TO LEAD: Chef Justin Bogle sits in the soon-to-open dining room of Avance.
Justin Bogle’s name was tossed into the hat during the final days of Nicholas Fannuci’s ambitious but ultimately doomed attempt to resurrect the grande dame of Philadelphia’s old-guard fine dining, Le Bec-Fin. But Bogle, a Roxborough native working in New York at the time, had no interest in becoming the chef of Le Bec-Fin 3.0.
He still doesn’t, though he’s sitting in the soon-to-open dining room at 1523 Walnut St.’s new incarnation, Avance. He’s already used to the comparisons, though. “Yeah, that’s the biggest one that we’re trying to avoid — granted, it is the same address. That’s the only thing that ties us to Le Bec-Fin. Fingers crossed — it has good bones and a good history, and we can continue with that. Le Bec-Fin was Georges Perrier, and we have his blessing. We’re moving forward with something completely different, something that I feel will be unique to the city.”
The formerly gilded, baroque dining room has been stripped of its chandeliers and pressed tablecloths in favor of a sleek, dark-gray look. Clusters of hanging Edison bulbs illuminate the elegant grain of finished walnut tables and a few well-placed, vibrant paintings by J. Jordan Bruns. Only those with a LaBan-level relationship with Le Bec would still recognize the space.
In the middle of the room, a tall bookshelf with a selection of cookbooks culled from the home libraries of Bogle and his sous chefs lends some insight into Avance’s menu. A plexiglass box set of Nathan Myhrvold’s Modernist Cuisine is flanked by cookbooks from game-changing newcomers like Noma, Mugaritz and Manresa. There are elements of kitchen science by way of Harold McGee’s On Food and Cooking, and evidence of a well-thought-out beverage program in titles like Geuze & Kriek: The Secret of Lambic Beer and The Oxford Companion to Wine.
Progressive American is the culinary term that Bogle uses when describing the cuisine at Avance. “It sets the tone for us to keep on moving forward, pushing the cuisine and never really resting. It’s in the name as well. Avance: It means to lead, to push. That’s kind of the tone that we’ve set for ourselves, to be constantly evolving.”
The evolution that he speaks of is a force of nature, and forces of nature are also a key part of the menu. “It’s going to be a seasonally influenced restaurant,” explains Bogle. “Hopefully, we’re going to be taking Avance to the next level by treating this place like a living, breathing animal. This is going to allow us to work into what we expect this restaurant to be, building those relationships with the farmers, fishermen, artists and craftsmen that will really help build this place.”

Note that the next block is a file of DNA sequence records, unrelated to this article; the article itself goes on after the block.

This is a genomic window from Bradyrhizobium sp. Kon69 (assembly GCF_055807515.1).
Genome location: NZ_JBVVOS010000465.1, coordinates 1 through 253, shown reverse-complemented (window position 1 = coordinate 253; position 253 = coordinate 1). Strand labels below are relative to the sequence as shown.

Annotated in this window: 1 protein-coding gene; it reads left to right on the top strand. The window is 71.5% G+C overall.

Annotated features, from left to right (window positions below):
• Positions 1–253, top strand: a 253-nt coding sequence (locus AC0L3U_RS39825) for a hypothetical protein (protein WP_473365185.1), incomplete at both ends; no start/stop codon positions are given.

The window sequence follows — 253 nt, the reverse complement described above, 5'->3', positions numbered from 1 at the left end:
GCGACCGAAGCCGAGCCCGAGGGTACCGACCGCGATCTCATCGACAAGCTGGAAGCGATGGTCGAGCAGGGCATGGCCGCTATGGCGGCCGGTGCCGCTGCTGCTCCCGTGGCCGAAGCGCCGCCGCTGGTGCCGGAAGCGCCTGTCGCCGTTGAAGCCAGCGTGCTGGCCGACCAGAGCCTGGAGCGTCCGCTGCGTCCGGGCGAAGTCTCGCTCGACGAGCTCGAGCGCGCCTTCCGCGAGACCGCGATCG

He goes on to share a few dishes on the opening menu: a tartare of Arctic char and fermented elderberries finished with an anti-griddle-frozen, paper-thin disk of apple and fennel juice that’s cracked creme-brulee style at the table; a plate of foie gras with pickled grapes and black walnuts; and a steakhouse-inspired prime strip of beef with alliums, smoked potatoes and spinach.
The menu is seasonal, local, progressive and high concept, but Bogle is quick to point out that it’s not his personal opus and has, in fact, come together relatively quickly. “The cooks started two weeks ago, my sous chefs started a month ago and we started jotting down ideas and building. I take control of it, but I like to hear what their thoughts are. We want this to be a place of creativity and learning, an open forum where all ideas are heard. It pushes everyone, and in turn pushes me to get my shit together.”
As much as Bogle and his partner, longtime Perrier associate Chris Scarduzio, have done to transform Avance into its own entity, a few welcome ghosts of Le Bec remain. Bogle hit it off immediately with general manager Adam Olland, who saw Le Bec through to the bitter end. And through Olland, Bogle and Scarduzio kept on sommelier Alexandra Cherniavsky and barman Bradford Lawrence, who, in turn, made sure that a handful of precious bottles remained in the cellar and behind the bar.
As for Friday’s opening menus, Bogle aims to cast a wide net. Eventually, his dream is for the dining room to be tasting-menu-only, but for now, a la carte is available both upstairs and in the downstairs bar. “The bar will be a la carte, a mix of some stuff from up here and some bar-driven items — a really good burger, raw bar, charcuterie, then some of the more approachable things from up here. You can come in and get a nice cold beer and a burger, and next time a la carte in the upstairs dining room, and next time you do the chef’s tasting menu. That’s the goal.”
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